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Friday, 2 November, 2001, 18:26 GMT
Gates satisfied with 'fair' settlement
Bill Gates
Mr Gates denied Microsoft had been let off lightly
Microsoft founder Bill Gates called Friday's anti-trust settlement with the US Department of Justice a "fair compromise on all sides".

We have said for some time we would go the extra mile to resolve this case and that's exactly what we have done

Bill Gates
"It's the right way forward," Mr Gates told a news conference.

"Litigation is never a good thing for any industry or any company."

He said Microsoft would do everything in its power to make the settlement a success.

But he stopped short of admitting that Microsoft had acted illegally by abusing its monopoly position in the software market.

Instead, Mr Gates acknowledged that "with the success of our products there comes a set of competition concerns."

And the key, in reaching a settlement with the government, was to "address these concerns and address them fully."

Mr Gates also denied that the settlement gave Microsoft an easy ride, saying that the terms of Friday's deal actually went beyond those suggested by the court of appeal.

'Extra mile'

Mr Gates said Microsoft had wanted to settle out of court for some time.

Microsoft founder Bill Gates, AP
Gates: 'case had profound personal impact'
"We have said for some time we would go the extra mile to resolve this case and that's exactly what we have done."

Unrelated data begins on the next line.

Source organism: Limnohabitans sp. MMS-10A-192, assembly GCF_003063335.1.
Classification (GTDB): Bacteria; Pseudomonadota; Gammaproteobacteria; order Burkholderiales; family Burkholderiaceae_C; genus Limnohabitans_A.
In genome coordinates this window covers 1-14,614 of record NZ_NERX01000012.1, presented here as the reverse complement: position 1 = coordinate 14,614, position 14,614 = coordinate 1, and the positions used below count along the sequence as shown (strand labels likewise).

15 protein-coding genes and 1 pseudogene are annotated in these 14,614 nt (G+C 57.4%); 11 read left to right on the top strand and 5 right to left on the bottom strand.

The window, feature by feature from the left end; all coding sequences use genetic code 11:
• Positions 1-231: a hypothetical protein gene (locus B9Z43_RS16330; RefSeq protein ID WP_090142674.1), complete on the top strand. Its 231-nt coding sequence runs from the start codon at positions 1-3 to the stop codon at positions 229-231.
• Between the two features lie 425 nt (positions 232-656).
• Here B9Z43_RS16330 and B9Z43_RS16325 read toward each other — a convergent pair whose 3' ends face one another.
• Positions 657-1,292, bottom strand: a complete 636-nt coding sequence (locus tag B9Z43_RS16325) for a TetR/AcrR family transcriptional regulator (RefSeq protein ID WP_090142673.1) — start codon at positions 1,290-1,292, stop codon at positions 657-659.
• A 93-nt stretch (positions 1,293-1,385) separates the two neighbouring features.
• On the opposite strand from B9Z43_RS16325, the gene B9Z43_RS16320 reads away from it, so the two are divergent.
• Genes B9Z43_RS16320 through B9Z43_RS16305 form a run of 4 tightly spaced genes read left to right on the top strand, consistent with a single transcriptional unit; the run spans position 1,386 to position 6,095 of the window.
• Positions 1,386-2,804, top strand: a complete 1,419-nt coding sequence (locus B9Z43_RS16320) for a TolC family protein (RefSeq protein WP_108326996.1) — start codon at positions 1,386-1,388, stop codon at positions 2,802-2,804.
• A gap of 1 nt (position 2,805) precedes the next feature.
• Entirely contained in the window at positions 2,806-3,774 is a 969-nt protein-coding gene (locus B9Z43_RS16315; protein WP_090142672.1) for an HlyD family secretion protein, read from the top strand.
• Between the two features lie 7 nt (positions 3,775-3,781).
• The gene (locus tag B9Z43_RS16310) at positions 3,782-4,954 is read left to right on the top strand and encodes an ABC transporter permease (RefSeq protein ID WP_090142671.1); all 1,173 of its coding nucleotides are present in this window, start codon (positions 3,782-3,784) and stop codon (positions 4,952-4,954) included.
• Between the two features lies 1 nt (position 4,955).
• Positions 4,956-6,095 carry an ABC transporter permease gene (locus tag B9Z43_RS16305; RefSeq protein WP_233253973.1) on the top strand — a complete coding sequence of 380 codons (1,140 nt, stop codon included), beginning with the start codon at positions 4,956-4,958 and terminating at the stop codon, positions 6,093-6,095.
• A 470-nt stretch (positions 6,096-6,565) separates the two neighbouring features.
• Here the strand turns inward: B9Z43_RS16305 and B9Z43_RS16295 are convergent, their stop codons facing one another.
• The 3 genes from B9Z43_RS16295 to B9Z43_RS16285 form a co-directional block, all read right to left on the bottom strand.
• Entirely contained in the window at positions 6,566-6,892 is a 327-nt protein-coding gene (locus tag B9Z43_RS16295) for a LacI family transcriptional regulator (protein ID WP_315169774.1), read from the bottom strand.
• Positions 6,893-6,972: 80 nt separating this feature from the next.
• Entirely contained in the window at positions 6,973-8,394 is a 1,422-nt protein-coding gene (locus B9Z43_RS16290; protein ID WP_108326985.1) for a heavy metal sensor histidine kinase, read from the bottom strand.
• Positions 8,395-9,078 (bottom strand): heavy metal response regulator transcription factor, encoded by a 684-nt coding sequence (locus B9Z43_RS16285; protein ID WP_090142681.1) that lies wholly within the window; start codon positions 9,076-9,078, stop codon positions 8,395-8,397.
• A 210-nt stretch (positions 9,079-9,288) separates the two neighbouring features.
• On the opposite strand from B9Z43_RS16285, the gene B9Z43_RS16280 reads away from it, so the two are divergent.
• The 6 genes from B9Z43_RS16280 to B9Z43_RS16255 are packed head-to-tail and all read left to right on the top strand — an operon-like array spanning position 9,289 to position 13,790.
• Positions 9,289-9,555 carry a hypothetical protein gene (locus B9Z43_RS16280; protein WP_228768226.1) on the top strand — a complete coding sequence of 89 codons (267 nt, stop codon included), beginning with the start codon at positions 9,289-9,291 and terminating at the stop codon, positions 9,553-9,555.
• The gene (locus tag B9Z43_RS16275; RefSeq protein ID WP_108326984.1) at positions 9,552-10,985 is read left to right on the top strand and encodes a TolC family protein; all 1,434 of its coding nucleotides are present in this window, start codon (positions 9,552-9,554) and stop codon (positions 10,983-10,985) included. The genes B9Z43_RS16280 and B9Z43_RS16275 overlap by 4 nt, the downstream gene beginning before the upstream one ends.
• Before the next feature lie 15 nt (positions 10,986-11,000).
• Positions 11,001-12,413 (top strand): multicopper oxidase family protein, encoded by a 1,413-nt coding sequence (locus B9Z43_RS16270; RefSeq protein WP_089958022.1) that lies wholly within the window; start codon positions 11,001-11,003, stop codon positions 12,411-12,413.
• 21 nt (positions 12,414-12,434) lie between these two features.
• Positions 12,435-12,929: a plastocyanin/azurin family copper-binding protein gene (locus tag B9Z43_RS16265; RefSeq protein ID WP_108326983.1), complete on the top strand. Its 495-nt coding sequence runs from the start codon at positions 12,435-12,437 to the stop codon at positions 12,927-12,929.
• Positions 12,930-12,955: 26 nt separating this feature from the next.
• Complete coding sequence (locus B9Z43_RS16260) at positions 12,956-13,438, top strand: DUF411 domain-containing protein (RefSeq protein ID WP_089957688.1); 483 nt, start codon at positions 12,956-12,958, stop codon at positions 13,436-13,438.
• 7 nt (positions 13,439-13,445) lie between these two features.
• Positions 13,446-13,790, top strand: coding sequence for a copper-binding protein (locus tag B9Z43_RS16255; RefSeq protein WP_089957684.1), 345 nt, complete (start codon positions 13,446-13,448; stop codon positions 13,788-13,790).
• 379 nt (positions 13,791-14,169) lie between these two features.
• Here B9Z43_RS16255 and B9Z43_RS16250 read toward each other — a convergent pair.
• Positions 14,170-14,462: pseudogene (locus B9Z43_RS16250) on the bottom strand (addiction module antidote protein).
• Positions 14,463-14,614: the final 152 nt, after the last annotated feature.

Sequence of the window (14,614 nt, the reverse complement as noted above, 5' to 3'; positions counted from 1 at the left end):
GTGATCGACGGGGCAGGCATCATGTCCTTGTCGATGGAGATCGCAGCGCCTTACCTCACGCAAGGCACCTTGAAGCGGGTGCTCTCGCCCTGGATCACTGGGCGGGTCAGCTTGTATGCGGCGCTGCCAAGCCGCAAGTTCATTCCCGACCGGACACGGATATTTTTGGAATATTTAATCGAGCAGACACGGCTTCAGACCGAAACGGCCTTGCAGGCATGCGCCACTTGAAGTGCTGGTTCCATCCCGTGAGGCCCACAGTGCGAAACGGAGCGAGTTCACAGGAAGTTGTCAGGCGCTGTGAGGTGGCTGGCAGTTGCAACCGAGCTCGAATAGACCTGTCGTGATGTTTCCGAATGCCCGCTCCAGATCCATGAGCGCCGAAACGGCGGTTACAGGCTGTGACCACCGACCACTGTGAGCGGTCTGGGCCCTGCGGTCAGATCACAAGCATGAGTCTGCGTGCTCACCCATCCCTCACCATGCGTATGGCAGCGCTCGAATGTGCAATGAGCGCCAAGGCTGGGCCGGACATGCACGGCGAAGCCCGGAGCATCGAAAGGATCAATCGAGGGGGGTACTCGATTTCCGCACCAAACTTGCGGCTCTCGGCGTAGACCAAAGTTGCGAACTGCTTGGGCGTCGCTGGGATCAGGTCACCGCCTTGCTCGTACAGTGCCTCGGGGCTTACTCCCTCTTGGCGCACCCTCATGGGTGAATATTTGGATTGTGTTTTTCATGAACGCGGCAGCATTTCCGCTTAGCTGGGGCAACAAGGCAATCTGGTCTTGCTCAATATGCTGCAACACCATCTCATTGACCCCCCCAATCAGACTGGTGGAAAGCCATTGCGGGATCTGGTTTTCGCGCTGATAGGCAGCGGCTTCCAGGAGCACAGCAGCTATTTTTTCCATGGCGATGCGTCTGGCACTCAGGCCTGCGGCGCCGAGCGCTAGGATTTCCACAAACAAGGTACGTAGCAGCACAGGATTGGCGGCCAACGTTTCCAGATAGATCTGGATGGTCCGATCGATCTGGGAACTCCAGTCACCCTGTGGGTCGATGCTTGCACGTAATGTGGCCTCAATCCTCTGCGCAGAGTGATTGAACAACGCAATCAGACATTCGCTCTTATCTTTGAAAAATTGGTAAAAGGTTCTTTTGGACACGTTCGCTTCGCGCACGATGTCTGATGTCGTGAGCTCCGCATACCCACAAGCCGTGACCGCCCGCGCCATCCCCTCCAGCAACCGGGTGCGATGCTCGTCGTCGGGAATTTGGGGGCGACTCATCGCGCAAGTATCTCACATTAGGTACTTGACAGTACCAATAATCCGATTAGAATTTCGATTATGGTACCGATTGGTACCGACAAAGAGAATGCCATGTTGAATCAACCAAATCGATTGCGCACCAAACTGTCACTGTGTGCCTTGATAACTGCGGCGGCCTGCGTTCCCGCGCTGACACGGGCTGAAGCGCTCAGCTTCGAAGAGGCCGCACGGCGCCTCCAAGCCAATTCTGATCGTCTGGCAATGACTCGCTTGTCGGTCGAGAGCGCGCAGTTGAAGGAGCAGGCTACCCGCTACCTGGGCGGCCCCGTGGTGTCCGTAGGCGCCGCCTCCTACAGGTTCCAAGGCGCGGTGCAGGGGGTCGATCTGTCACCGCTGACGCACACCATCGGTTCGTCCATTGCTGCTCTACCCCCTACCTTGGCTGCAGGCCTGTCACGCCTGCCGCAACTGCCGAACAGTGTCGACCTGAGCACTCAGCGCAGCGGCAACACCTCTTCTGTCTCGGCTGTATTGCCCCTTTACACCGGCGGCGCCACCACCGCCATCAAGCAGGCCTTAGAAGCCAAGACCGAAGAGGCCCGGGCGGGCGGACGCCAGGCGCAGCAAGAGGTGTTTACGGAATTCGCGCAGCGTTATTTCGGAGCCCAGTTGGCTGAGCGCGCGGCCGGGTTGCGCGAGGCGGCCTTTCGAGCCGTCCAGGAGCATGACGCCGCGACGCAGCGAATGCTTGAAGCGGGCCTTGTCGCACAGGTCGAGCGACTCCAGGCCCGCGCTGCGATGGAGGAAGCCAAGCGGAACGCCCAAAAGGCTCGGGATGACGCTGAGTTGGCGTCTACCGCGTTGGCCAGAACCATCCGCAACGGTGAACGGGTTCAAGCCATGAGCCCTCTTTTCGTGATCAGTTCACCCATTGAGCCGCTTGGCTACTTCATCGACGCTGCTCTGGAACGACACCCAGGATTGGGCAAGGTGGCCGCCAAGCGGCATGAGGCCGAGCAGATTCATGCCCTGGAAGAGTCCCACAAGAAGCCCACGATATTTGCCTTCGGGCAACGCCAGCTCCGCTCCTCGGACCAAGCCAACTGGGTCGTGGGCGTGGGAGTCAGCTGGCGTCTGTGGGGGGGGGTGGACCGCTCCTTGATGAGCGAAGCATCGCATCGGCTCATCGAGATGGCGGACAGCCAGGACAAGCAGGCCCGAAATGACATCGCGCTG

He said he hoped the individual states which still had objections to the settlement would sign up to it in due course.

But although the agreement contained "significant rules and restrictions" affecting the way Microsoft does business, it would still allow the company to "keep innovating on behalf of the consumer," Mr Gates added.

He stressed that Microsoft would comply "properly and fully" with the terms of the settlement.

'Profound personal impact'

Mr Gates also said that the three-year anti-trust process had been "difficult" and had had a "profound impact on me personally and on our company."

Microsoft CEO Steve Ballmer
Steve Ballmer: EU may have concerns
He described the legal process as a "learning" experience which had forced him to examine Microsoft's behaviour.

"We will focus (in future) more on how our actions affect other companies," Mr Gates said.

"We resolve ourselves to becoming an even better industry leader."

Microsoft chief executive Steve Ballmer said that Judge Kollar-Kotelly had urged rapid action to bring the case to a conclusion.

But the events of 11 September had not been a factor in speeding up the process.

EC investigation

Mr Ballmer said a separate action by the European Commission, which is investigating possible market abuses by Microsoft, would not be affected by Friday's settlement.

"The Commission has its own issues that it is taking a look at.

"I suspect the EC will take a look at this settlement", he said, but added that Microsoft was engaged in a separate process with the EC.

He said he did not know when the Commission process would reach its conclusion.

The BBC's Kevin Anderson
"This removes a great deal of uncertainty for Microsoft"
The BBC's John Moylan
"There was definitely a feeling from the new US administration that it was time to move on"
US Attorney General John Ashcroft
"A competitive software industry is vital to our economy"
See also:

02 Nov 01 | Business
Microsoft reaches anti-trust deal
02 Nov 01 | Business
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24 Oct 01 | Sci/Tech
Microsoft's XP extends reach
06 Sep 01 | Business
U-turn on Microsoft break-up
13 Jul 01 | Business
US seeks quick end to Microsoft case
18 Oct 01 | Business
Microsoft beats expectations
19 Jul 01 | Business
Microsoft asks for court review
13 Jul 01 | Business
New Mexico breaks ranks on Microsoft
12 Jul 01 | Business
Microsoft in Windows climbdown
25 Oct 01 | Sci/Tech
Windows XP hits the streets
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